Assessing and distinguishing between natural climate variability and anthropogenic forcing, and quantifying their relative contributions to climate change is a formidable challenge. Understanding how variations in the Sun and natural modes of variability affect the climate system will aid future climate projections. The Sun is Earth's primary source of energy, providing a global average irradiance that is four orders of magnitude greater than the largest secondary energy source, Earth's interior heat flux. Variations in the Sun occur both in the total solar irradiance and solar spectral irradiance (SSI), impacting the ocean, troposphere, and stratosphere via atmospheric winds, temperature, and planetary waves. Yet one of the difficulties in assessing the solar response is the fact that several internal modes of variability are present which can prevent accurate detection. The response of the stratosphere to the combined interaction of the Quasi-Biennial Oscillation (QBO) and the solar cycle was investigated using the Whole Atmosphere Community Climate Model (WACCM). Transient and fully coupled simulations that included observed greenhouse gases, varying SSI, and an internally generated QBO, were analyzed. A persistent wintertime solar response in the polar vortex when stratifying by QBO phase was not found. Results contradict conclusions drawn from observational data over the period 1953-2012. The Pacific Decadal Oscillation (PDO) is defined as the leading mode of sea surface temperature variability in the North Pacific, oscillating on decadal timescales. Changes in the PDO are linked to changes in precipitation, temperature, sea-level pressure, and sea-level height changes. Here we show in WACCM that the PDO also influences the stratosphere, with a weaker polar vortex in the positive PDO phase, which has implications for decadal prediction. Some evidence also points to possible modulation of the PDO by the solar cycle, which may provide an additional pathway for

  20. Tri-Agency Coordination: Challenges and Successes in Creating a Community of Practice among Climate Change Education Principal Investigators funded by NASA, NOAA, and NSF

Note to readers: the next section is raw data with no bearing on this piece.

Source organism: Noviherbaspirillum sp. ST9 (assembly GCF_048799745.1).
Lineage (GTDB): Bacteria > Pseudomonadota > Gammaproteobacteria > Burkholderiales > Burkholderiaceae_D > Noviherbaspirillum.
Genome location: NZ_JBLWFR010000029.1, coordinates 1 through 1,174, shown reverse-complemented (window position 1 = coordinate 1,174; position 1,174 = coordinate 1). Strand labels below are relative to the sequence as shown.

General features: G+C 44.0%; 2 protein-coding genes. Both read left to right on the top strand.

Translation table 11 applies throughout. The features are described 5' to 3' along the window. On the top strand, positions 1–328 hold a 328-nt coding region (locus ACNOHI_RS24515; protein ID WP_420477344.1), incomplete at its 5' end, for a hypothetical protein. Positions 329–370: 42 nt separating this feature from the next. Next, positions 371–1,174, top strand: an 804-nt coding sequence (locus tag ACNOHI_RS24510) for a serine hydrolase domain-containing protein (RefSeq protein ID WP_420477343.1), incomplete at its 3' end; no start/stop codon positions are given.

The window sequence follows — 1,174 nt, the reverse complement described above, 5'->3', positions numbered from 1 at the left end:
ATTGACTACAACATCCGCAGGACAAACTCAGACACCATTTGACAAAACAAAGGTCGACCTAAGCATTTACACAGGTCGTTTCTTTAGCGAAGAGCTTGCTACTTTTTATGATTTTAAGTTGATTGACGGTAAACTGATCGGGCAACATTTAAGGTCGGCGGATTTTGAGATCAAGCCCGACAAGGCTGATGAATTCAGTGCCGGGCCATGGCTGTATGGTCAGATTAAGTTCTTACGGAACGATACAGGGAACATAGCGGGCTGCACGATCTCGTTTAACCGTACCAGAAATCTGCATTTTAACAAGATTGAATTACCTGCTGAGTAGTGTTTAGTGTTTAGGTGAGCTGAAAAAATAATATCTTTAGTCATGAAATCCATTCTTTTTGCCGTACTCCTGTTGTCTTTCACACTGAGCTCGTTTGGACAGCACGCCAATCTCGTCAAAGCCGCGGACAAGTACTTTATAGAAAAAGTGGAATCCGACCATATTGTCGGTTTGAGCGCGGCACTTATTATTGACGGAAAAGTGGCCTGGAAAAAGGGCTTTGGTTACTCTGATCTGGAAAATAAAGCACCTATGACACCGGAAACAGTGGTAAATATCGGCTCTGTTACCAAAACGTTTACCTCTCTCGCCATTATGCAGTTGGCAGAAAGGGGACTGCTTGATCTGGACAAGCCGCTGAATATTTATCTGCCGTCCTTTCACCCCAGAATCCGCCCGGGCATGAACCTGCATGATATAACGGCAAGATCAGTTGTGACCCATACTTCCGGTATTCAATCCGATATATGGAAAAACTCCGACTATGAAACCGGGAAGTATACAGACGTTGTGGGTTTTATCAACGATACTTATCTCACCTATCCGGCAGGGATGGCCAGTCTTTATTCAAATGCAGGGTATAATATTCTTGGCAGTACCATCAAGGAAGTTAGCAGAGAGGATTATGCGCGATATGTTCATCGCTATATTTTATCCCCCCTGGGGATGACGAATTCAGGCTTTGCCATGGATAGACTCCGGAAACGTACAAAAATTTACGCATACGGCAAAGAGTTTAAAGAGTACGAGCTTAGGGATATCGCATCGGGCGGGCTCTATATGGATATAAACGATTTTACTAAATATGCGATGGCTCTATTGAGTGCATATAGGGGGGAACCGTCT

NASA Astrophysics Data System (ADS)

    Schoedinger, S. E.; McDougall, C.; Karsten, J. L.; Campbell, D.; Pippin, M. R.; Chambers, L. H.

    2013-12-01

    The effort needed for comprehensive climate change education is far greater than any one institution, education sector, or even federal agency can handle. Recognizing a need to synergistically combine efforts, NSF, NASA, and NOAA have created a collaborative community of their climate change education principal investigators (PIs) through tri-agency coordination. The goals of this tri-agency collaboration are to leverage existing resources, minimize duplicate efforts, and facilitate communication among this emergent community of scientists and educators. NASA, NOAA, and NSF work together to strategically coordinate and support a portfolio of projects focused on climate literacy and education in formal and informal learning environments. The activities of the tri-agency collaboration, including annual meetings for PIs, a catalog of the agencies collective investments in climate change education and the ongoing development of a nascent common evaluation framework, have created a strong national network for effectively engaging diverse audiences with the principles of climate literacy (see Eos Vol. 92, No. 24, 14 June 2011). Last year, after 3 years of active collaboration, similar programs underway at other U.S. Global Change Research Program agencies: the EPA, National Institutes for Environmental Health Sciences, and USDA, were engaged in the collaboration. And, in an attempt to understand the interests of the private sector in this arena, conversations have begun with private philanthropic organizations. This year, as many of the funded projects are maturing, the PI meeting will have a focus on bringing this community together to create a science-theme based tangible outcome that can move the field of climate change education forward. Additional outcomes from this PI meeting will be presented as well as the challenges that were encountered in bringing together institutions with diverse missions, and approaches developed to ensure all parties feel they